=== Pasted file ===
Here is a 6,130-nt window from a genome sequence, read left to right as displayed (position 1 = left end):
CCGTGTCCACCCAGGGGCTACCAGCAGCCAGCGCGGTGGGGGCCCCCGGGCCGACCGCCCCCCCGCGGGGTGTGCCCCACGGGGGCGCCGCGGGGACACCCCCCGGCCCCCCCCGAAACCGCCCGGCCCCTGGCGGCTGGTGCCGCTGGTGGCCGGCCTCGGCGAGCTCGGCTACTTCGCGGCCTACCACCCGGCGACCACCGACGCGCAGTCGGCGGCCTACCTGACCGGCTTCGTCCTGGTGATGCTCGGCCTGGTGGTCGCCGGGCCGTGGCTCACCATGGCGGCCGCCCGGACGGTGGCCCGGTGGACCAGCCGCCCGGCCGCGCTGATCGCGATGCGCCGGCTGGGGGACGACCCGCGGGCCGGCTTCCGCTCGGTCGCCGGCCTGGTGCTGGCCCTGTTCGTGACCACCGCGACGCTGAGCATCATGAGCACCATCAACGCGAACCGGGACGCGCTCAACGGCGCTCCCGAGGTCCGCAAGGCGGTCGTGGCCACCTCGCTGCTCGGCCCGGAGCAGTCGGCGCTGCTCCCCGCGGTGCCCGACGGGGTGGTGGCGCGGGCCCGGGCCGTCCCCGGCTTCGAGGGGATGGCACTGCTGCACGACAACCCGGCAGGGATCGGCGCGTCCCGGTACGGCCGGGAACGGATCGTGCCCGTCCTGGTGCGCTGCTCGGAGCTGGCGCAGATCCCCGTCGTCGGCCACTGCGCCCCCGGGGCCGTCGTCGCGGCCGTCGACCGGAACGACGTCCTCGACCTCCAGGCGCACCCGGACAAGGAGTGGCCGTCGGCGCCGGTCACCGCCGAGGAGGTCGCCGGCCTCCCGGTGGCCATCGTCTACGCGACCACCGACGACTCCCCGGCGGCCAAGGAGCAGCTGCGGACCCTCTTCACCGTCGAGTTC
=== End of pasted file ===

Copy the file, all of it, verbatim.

Here is a 6,130-nt window from a genome sequence, read left to right as displayed (position 1 = left end):
CCGTGTCCACCCAGGGGCTACCAGCAGCCAGCGCGGTGGGGGCCCCCGGGCCGACCGCCCCCCCGCGGGGTGTGCCCCACGGGGGCGCCGCGGGGACACCCCCCGGCCCCCCCCGAAACCGCCCGGCCCCTGGCGGCTGGTGCCGCTGGTGGCCGGCCTCGGCGAGCTCGGCTACTTCGCGGCCTACCACCCGGCGACCACCGACGCGCAGTCGGCGGCCTACCTGACCGGCTTCGTCCTGGTGATGCTCGGCCTGGTGGTCGCCGGGCCGTGGCTCACCATGGCGGCCGCCCGGACGGTGGCCCGGTGGACCAGCCGCCCGGCCGCGCTGATCGCGATGCGCCGGCTGGGGGACGACCCGCGGGCCGGCTTCCGCTCGGTCGCCGGCCTGGTGCTGGCCCTGTTCGTGACCACCGCGACGCTGAGCATCATGAGCACCATCAACGCGAACCGGGACGCGCTCAACGGCGCTCCCGAGGTCCGCAAGGCGGTCGTGGCCACCTCGCTGCTCGGCCCGGAGCAGTCGGCGCTGCTCCCCGCGGTGCCCGACGGGGTGGTGGCGCGGGCCCGGGCCGTCCCCGGCTTCGAGGGGATGGCACTGCTGCACGACAACCCGGCAGGGATCGGCGCGTCCCGGTACGGCCGGGAACGGATCGTGCCCGTCCTGGTGCGCTGCTCGGAGCTGGCGCAGATCCCCGTCGTCGGCCACTGCGCCCCCGGGGCCGTCGTCGCGGCCGTCGACCGGAACGACGTCCTCGACCTCCAGGCGCACCCGGACAAGGAGTGGCCGTCGGCGCCGGTCACCGCCGAGGAGGTCGCCGGCCTCCCGGTGGCCATCGTCTACGCGACCACCGACGACTCCCCGGCGGCCAAGGAGCAGCTGCGGACCCTCTTCACCGTCGAGTTC